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The most important thing to consider when trying to treat a twisted knee is to decide the extent of the damage. A twisted knee is also known as a sprained or strained knee. The knee is a major joint that attaches the thigh bone to the shin bone through a series of tendons and ligaments. Twisted knees are fairly common and can occur at any age or level of physical activity.
To determine the extent of the damage, there are three simple tests that can be done. First, feel the knee itself with your hands. The knee should feel cool to the touch, but slightly tender. Sitting down, move your leg up and down, and then move it from left to right. If the leg is able to move through the entire range of motion but is slightly sore, it is probably a twisted knee.
If the knee is hot to the touch, visibly swollen, bruised, discolored, and unable to accept any weight, go to the doctor or medical clinic. Apply an ice pack to reduce the swelling, but understand that this is a temporary measure to increase your comfort and is not a treatment. Do not wait to see if the knee improves, as the heat and swelling is an indicator of deeper damage.
To treat a twisted knee, there are three things you should do as soon as possible after the injury occurs: rest, ice, and elevate. Avoid putting any weight or pressure on the knee by using crutches or a cane when walking. Apply an ice compress for 30 minutes at least three times a day. Elevate your knee when sitting by using a stool or chair to keep the knee up. Avoid keeping it too straight, as this may strain the joint and make the knee feel stiff.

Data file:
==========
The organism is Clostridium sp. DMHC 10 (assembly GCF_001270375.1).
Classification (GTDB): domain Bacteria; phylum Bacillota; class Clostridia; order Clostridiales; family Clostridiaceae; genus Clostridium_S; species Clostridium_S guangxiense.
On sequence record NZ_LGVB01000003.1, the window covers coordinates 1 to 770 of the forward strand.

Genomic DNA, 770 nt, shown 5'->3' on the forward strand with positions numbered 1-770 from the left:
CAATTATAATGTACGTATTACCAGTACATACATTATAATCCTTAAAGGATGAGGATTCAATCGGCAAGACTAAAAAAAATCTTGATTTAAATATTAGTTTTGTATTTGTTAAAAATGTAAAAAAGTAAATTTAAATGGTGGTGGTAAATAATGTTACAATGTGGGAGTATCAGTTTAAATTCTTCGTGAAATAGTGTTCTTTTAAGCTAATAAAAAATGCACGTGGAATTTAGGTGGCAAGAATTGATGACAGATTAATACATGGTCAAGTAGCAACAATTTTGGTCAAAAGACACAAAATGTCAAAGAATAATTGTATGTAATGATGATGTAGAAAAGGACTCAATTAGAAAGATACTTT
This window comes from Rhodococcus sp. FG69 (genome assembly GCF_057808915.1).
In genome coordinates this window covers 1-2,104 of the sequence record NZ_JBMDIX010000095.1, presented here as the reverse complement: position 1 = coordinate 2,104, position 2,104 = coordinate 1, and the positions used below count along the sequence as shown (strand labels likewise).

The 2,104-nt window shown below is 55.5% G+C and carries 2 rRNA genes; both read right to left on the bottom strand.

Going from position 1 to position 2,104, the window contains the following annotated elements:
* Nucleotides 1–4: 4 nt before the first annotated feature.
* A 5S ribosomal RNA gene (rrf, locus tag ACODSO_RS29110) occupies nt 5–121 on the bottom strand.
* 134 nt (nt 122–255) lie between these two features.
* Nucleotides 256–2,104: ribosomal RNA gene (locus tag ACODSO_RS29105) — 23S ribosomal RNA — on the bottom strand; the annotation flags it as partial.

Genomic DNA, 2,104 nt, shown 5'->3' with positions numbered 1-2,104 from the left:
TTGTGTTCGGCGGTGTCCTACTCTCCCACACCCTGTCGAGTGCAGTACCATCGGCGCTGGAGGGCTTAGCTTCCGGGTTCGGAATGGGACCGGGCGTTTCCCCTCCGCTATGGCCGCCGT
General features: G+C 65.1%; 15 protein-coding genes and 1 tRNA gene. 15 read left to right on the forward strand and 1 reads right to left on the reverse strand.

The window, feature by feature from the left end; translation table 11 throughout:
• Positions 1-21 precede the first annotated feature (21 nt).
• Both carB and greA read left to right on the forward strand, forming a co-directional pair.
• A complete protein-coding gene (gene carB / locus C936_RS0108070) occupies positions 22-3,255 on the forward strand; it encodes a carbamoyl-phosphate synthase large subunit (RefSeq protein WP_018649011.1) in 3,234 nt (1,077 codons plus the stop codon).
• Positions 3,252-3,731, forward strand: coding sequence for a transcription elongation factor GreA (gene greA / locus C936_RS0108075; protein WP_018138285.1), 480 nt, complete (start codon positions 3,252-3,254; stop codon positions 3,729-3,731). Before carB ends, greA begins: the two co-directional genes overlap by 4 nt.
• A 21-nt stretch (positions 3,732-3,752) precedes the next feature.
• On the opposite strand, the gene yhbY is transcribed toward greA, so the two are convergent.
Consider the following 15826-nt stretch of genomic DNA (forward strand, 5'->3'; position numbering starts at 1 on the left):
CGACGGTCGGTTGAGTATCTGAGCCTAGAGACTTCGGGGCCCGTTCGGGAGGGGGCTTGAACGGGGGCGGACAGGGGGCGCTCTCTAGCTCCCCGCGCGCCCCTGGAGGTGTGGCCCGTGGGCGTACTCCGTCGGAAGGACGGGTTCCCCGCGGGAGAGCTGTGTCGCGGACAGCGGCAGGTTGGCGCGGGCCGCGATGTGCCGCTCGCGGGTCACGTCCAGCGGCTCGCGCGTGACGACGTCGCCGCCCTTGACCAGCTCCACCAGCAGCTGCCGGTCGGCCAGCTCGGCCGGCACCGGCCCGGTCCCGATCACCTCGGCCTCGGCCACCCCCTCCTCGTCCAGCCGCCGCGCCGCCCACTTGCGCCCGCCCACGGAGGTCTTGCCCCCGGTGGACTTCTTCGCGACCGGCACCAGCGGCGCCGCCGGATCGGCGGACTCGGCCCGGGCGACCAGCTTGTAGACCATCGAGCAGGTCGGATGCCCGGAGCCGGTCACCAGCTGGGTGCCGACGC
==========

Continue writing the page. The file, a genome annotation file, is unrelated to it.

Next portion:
The three-step treatment plan should be followed for no more than five days. If the twisted knee is still sore after five days, it is best to see a doctor. There may be something else wrong with the knee. Once the knee is no longer sore, strengthening exercises are normally prescribed to strengthen the tendons and reduce the chance for repeated injury.
The first exercise to strengthen a twisted knee is to add a weight bag to the ankle and lift the foot straight up while in a seated position. Repeat this exercise 15 times at least three times a day. Alternate this exercise with a sweeping motion moving the foot from left to right. These two exercises together will strengthen the primary supporting tendons in the knee.
Can You Twist Your Knee?
To understand why knee twists and sprains occur, you need to know about the structure of the human knee. It's a hinge joint, which means it allows one of the attached bones to move back and forth. The knee joins together several bones:
- Femur: the thigh bone
- Tibia: also known as the shin bone
- Fibula: running parallel to the tibia
- Patella: the kneecap
The knee also contains tendons and ligaments. It's easy to confuse the two, but a quick explanation can eliminate this confusion. Tendons are connective tissues that link muscles to bones. Ligaments, on the other hand, attach one bone to another. Tendons are vital for moving a joint, while ligaments provide stability to that joint.
Knee Ligaments and Tendons
Now that we know about tendons and ligaments in the knee, it's time to take a closer look at them. The anterior crucial ligament, commonly nicknamed the ACL, stops the femur from sliding backward on the tibia. The posterior cruciate ligament, also known as the PCL, prevents the femur from sliding forward. There are also two collateral ligaments, the medial and lateral. They inhibit any side-to-side motion of the femur.